May is Mental Health Awareness Month, and this year Mental Health America has narrowed the focus to substance abuse.
While some may be quick to brush off substance abuse as a “phase” or “fun time,” it can also be a serious, or even tragic, problem that affects millions of North Carolinians each year.
The Mayo Clinic defines mental illness as any disorder that affects your mood, thinking and behavior — including addictive behaviors. Substance abuse is a real mental health issue.
There’s a strong correlation between mental health and substance abuse or addiction. Those with a mental or behavioral health diagnosis are three times as likely to abuse opioids. It’s an issue that’s prevalent right here in North Carolina. In fact, Wilmington is the number one place for opioid abuse in the country. (Whoa.)
Self Help Fail
According to the National Institute on Drug Abuse (NIDA), many cases of substance abuse stem from users trying to self-medicate their symptoms away with drug use. The temporary relief someone gets from symptoms does nothing for the cause, and when the high has passed, the NIDA says that those symptoms can come back stronger than they were before.
But it’s not just drugs that are being used as a coping method in the place of quality treatment.
The National Institute on Alcohol Abuse and Alcoholism says that about 18 million people in the United States struggle with alcohol use disorders. In North Carolina, 8.5 percent of the population ages 12 or older—more than 700,000 people—are addicted to alcohol, drugs, or both. Alcohol abuse is the third leading cause of preventable death in our state. (Key word — preventable!)
Cost and Effect
North Carolina’s premium health insurance rates (through the ACA) jumped up to 25 percent, making our health care costs some of the highest in the nation. When health insurance costs more than rent, many choose to opt out. So, what’s this mean? Mental health problems are being self-treated instead of professionally treated due to a lack of healthcare coverage.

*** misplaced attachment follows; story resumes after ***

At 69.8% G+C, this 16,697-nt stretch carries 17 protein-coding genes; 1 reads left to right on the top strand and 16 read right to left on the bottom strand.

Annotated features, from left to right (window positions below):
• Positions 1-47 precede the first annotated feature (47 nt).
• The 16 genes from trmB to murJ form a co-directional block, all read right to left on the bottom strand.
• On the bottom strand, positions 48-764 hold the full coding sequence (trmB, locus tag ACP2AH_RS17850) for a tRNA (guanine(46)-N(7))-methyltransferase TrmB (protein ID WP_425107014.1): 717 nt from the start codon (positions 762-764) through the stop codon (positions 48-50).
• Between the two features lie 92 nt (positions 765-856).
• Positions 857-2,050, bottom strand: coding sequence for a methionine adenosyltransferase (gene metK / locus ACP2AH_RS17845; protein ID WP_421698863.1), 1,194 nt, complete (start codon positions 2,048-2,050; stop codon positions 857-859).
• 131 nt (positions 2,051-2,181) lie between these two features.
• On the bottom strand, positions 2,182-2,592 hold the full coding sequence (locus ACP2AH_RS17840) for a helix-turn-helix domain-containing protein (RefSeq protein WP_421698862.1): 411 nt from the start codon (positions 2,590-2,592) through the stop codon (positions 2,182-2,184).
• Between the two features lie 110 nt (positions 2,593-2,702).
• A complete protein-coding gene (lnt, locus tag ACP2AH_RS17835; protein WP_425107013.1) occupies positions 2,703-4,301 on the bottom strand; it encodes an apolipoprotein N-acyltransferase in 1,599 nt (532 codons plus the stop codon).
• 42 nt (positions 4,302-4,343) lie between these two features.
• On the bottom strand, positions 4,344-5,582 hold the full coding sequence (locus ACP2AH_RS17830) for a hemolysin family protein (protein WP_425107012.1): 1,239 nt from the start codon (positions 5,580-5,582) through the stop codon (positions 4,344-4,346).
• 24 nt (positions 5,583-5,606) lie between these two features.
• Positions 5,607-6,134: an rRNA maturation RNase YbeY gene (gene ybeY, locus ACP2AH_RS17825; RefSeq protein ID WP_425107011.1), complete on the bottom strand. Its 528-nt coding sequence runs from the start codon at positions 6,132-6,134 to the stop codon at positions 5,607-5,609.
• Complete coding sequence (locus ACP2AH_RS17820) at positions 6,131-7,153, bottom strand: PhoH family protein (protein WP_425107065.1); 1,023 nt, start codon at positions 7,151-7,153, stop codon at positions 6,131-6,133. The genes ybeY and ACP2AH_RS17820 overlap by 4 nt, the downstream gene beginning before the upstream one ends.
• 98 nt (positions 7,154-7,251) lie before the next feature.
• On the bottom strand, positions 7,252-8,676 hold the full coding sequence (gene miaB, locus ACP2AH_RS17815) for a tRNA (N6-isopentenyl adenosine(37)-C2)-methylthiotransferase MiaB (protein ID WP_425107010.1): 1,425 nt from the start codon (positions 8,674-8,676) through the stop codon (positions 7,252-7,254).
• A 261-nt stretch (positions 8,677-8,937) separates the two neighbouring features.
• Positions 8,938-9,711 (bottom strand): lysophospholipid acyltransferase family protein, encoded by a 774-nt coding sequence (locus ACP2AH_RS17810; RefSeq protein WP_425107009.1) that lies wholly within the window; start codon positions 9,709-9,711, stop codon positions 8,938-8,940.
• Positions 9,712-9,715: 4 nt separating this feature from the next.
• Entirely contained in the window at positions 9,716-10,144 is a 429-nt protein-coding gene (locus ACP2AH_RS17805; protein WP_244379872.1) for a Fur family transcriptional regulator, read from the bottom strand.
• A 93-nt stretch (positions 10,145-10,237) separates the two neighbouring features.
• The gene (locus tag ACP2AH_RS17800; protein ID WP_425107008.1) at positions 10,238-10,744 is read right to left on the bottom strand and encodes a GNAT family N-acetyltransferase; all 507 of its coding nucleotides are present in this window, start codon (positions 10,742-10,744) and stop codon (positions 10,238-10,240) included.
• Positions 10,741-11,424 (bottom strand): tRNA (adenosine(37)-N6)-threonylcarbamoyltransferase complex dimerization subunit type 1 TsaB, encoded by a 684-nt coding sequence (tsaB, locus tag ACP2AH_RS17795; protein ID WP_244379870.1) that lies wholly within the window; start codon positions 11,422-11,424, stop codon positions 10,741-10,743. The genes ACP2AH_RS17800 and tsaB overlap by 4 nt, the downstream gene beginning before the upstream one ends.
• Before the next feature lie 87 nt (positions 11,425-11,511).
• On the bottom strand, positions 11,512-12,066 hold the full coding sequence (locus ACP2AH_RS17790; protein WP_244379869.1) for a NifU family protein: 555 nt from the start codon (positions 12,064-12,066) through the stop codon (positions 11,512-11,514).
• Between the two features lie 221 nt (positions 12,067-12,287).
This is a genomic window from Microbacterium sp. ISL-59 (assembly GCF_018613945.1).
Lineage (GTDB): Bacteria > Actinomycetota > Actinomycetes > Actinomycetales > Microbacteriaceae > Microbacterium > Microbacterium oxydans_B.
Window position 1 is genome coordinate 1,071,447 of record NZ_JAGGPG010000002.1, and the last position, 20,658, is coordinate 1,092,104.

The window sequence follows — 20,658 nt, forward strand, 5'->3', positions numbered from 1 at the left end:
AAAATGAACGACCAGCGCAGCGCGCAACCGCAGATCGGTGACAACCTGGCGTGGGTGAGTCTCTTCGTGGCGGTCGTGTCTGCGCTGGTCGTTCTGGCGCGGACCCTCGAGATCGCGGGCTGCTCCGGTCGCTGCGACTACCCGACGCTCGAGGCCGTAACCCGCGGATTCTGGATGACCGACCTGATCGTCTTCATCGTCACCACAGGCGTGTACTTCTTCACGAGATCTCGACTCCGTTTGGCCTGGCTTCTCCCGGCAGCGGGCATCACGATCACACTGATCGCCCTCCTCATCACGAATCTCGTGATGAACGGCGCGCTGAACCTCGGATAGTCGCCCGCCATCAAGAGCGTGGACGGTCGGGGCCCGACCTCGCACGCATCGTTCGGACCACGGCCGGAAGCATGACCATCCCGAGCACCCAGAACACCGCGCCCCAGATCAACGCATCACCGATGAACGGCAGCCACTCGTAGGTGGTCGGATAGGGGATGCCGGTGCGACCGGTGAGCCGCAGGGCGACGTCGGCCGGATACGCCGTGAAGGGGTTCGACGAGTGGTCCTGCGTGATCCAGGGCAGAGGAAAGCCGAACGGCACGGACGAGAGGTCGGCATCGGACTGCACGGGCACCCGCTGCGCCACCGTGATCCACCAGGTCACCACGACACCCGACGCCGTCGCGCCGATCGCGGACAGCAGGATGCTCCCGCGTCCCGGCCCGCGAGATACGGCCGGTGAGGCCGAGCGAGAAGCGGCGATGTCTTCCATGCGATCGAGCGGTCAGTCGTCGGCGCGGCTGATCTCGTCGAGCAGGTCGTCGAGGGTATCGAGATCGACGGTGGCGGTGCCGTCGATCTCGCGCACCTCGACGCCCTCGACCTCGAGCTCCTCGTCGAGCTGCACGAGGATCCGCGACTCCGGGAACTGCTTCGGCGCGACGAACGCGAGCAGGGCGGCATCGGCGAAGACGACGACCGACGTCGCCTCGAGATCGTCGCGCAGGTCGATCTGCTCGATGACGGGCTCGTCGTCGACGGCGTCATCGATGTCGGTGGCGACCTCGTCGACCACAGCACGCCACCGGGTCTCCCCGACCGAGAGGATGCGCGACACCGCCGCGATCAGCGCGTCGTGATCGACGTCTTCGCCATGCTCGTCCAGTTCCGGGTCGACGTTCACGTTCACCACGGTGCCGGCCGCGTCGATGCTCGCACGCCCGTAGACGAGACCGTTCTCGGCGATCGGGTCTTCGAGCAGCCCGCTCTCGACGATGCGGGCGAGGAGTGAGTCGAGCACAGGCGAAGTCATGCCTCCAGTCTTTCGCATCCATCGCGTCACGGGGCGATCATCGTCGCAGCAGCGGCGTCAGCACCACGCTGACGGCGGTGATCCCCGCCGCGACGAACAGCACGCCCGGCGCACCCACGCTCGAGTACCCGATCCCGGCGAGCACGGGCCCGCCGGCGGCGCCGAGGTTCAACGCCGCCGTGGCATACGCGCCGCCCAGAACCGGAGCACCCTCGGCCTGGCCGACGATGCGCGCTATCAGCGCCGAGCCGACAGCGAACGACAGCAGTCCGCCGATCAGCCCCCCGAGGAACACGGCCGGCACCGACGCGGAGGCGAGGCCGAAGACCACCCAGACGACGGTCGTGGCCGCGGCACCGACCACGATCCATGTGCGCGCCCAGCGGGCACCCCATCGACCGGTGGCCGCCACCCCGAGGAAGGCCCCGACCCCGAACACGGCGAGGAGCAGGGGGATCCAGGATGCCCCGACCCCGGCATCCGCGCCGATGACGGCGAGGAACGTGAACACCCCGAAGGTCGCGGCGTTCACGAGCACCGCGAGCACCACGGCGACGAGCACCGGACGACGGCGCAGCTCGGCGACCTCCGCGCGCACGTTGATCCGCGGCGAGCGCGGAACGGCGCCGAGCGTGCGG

The one-two punch of mental health issues and substance abuse also makes it difficult to receive treatment.
The Substance Abuse and Mental Health Services Administration (SAMHSA) calls this pair of problems a co-occurring disorder, and it affects approximately 7.9 million adults in the U.S. Compared to the large number of people who report addiction disorders, few people in North Carolina actually receive treatment. According to SAMHSA, people with co-occurring substance use disorders and depression incurred healthcare costs that were about $5,300 higher than those without the disorders.
The high cost of healthcare means many families pick and choose care for what is deemed necessary. Broken leg? Hospital. Mental health? Ignored.
We’ve talked before about how substance abuse costs US employers $81 billion a year. In North Carolina, substance abuse robbed our economy of more than $12.4 billion dollars in 2004.
Even opioid abusers with healthcare, cost employers nearly twice as much in expenses on average than non-abusers. Mental health issues, risky substance abuse behaviors, and healthcare costs are a trio of burdens for someone suffering, and North Carolinians deserve better.
Few things are more frustrating than wanting help to treat issues while struggling to navigate the murky waters of health insurance, finance, and personal care. Please know that resources are available locally through the Substance Abuse and Mental Health Services Administration.